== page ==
Dialogue 41 (1):27-44 (2002)

Authors
Renée Bilodeau
Université Laval
Abstract
Akrasia is both an intentional and an irrational phenomenon. These two characteristics can be reconciled by a careful reconstruction of practical reasoning. I undertake this task along Davidsonian lines, arguing against his critics that the notion of unconditional judgment is the key to an adequate account of akrasia. Unless akrasia is conceived as a failure of the agent to form an unconditional judgment that conforms to her best judgment "all things considered," the intentionality of akrasia is lost. Likewise, I show how practical and theoretical reasoning concur in the production of action, and why akrasia is a problem for the philosophy of action before being a problem for moral philosophy.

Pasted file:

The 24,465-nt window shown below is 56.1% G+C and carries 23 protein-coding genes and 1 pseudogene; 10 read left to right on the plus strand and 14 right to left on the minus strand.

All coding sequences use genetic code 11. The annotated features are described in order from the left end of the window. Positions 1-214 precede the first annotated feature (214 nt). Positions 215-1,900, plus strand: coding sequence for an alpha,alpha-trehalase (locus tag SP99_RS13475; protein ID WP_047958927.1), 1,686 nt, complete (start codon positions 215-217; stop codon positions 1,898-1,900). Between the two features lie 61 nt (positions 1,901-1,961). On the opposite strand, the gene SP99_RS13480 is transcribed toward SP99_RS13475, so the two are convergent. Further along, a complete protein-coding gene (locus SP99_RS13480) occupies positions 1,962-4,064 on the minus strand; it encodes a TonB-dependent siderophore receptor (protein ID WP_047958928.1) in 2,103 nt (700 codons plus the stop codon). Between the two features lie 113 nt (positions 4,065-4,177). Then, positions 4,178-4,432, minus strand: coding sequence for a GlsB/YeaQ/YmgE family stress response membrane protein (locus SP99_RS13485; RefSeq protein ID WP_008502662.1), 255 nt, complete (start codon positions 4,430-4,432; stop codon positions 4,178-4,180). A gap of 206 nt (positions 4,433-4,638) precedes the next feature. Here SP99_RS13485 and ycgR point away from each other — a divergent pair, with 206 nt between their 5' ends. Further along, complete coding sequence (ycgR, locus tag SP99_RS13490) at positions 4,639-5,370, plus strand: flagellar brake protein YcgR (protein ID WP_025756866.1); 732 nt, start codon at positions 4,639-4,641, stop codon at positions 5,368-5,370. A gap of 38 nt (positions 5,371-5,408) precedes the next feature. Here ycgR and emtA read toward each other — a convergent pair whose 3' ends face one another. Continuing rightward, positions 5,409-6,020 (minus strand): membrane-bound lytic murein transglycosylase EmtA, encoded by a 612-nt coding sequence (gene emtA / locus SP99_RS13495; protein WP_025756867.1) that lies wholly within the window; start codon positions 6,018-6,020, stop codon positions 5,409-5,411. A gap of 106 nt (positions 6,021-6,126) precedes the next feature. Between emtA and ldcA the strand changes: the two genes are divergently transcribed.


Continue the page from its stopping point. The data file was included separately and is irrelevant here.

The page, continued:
Keywords Weakness of Will  Intentionality  Unconditional Judgment  Practical Reasoning  Davidson
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ISBN(s) 0012-2173
DOI 10.1017/s0012217300013585
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The Moral Problem.James Lenman - 1994 - Ethical Theory and Moral Practice 1 (1):125-126.
Logical Foundations of Probability.Rudolf Carnap - 1950 - Chicago]University of Chicago Press.

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